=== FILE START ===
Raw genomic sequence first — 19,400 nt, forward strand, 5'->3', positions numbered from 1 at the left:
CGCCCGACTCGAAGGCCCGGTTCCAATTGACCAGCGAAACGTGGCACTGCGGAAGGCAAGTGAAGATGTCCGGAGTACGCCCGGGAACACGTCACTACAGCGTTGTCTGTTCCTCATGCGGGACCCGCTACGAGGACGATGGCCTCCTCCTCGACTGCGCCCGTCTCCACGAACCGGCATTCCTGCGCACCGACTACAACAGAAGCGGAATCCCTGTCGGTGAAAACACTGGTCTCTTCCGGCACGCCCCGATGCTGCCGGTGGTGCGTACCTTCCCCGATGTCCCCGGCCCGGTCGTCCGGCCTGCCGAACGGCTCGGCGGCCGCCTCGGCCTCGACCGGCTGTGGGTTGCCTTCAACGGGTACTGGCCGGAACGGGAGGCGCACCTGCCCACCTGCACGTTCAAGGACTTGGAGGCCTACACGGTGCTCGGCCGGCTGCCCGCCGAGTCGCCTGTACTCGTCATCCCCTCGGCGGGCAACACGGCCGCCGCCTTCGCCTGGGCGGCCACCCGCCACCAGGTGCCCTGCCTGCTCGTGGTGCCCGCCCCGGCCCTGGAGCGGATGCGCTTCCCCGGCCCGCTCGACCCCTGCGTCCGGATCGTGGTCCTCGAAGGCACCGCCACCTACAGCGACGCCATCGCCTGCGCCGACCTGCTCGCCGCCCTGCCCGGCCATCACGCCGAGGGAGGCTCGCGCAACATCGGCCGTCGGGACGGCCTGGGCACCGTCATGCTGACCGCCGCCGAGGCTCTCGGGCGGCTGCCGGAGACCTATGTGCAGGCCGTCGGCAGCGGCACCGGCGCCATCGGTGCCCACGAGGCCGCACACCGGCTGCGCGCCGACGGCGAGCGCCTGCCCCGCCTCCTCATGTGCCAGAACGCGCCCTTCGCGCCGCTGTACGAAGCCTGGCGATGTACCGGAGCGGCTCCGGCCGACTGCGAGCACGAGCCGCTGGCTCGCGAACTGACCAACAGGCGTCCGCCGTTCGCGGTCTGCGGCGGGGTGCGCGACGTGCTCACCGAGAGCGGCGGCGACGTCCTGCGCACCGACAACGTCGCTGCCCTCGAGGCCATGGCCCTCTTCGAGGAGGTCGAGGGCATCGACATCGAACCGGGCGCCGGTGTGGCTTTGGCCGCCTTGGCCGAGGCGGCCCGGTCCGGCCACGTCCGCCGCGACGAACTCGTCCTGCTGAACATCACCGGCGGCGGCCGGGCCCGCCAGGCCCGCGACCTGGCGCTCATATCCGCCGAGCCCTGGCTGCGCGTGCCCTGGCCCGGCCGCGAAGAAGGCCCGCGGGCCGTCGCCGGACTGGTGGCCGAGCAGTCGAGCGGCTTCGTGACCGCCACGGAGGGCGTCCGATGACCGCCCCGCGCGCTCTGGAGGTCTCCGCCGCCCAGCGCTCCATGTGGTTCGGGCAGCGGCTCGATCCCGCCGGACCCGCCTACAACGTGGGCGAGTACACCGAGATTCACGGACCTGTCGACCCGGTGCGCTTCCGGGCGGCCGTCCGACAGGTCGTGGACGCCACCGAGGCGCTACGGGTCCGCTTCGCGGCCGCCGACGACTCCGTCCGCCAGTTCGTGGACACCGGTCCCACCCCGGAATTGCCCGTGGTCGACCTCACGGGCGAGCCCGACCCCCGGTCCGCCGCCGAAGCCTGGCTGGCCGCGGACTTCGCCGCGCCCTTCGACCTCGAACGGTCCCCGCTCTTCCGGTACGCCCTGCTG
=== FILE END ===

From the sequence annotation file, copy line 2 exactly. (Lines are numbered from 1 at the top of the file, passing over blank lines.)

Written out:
CGCCCGACTCGAAGGCCCGGTTCCAATTGACCAGCGAAACGTGGCACTGCGGAAGGCAAGTGAAGATGTCCGGAGTACGCCCGGGAACACGTCACTACAGCGTTGTCTGTTCCTCATGCGGGACCCGCTACGAGGACGATGGCCTCCTCCTCGACTGCGCCCGTCTCCACGAACCGGCATTCCTGCGCACCGACTACAACAGAAGCGGAATCCCTGTCGGTGAAAACACTGGTCTCTTCCGGCACGCCCCGATGCTGCCGGTGGTGCGTACCTTCCCCGATGTCCCCGGCCCGGTCGTCCGGCCTGCCGAACGGCTCGGCGGCCGCCTCGGCCTCGACCGGCTGTGGGTTGCCTTCAACGGGTACTGGCCGGAACGGGAGGCGCACCTGCCCACCTGCACGTTCAAGGACTTGGAGGCCTACACGGTGCTCGGCCGGCTGCCCGCCGAGTCGCCTGTACTCGTCATCCCCTCGGCGGGCAACACGGCCGCCGCCTTCGCCTGGGCGGCCACCCGCCACCAGGTGCCCTGCCTGCTCGTGGTGCCCGCCCCGGCCCTGGAGCGGATGCGCTTCCCCGGCCCGCTCGACCCCTGCGTCCGGATCGTGGTCCTCGAAGGCACCGCCACCTACAGCGACGCCATCGCCTGCGCCGACCTGCTCGCCGCCCTGCCCGGCCATCACGCCGAGGGAGGCTCGCGCAACATCGGCCGTCGGGACGGCCTGGGCACCGTCATGCTGACCGCCGCCGAGGCTCTCGGGCGGCTGCCGGAGACCTATGTGCAGGCCGTCGGCAGCGGCACCGGCGCCATCGGTGCCCACGAGGCCGCACACCGGCTGCGCGCCGACGGCGAGCGCCTGCCCCGCCTCCTCATGTGCCAGAACGCGCCCTTCGCGCCGCTGTACGAAGCCTGGCGATGTACCGGAGCGGCTCCGGCCGACTGCGAGCACGAGCCGCTGGCTCGCGAACTGACCAACAGGCGTCCGCCGTTCGCGGTCTGCGGCGGGGTGCGCGACGTGCTCACCGAGAGCGGCGGCGACGTCCTGCGCACCGACAACGTCGCTGCCCTCGAGGCCATGGCCCTCTTCGAGGAGGTCGAGGGCATCGACATCGAACCGGGCGCCGGTGTGGCTTTGGCCGCCTTGGCCGAGGCGGCCCGGTCCGGCCACGTCCGCCGCGACGAACTCGTCCTGCTGAACATCACCGGCGGCGGCCGGGCCCGCCAGGCCCGCGACCTGGCGCTCATATCCGCCGAGCCCTGGCTGCGCGTGCCCTGGCCCGGCCGCGAAGAAGGCCCGCGGGCCGTCGCCGGACTGGTGGCCGAGCAGTCGAGCGGCTTCGTGACCGCCACGGAGGGCGTCCGATGACCGCCCCGCGCGCTCTGGAGGTCTCCGCCGCCCAGCGCTCCATGTGGTTCGGGCAGCGGCTCGATCCCGCCGGACCCGCCTACAACGTGGGCGAGTACACCGAGATTCACGGACCTGTCGACCCGGTGCGCTTCCGGGCGGCCGTCCGACAGGTCGTGGACGCCACCGAGGCGCTACGGGTCCGCTTCGCGGCCGCCGACGACTCCGTCCGCCAGTTCGTGGACACCGGTCCCACCCCGGAATTGCCCGTGGTCGACCTCACGGGCGAGCCCGACCCCCGGTCCGCCGCCGAAGCCTGGCTGGCCGCGGACTTCGCCGCGCCCTTCGACCTCGAACGGTCCCCGCTCTTCCGGTACGCCCTGCTG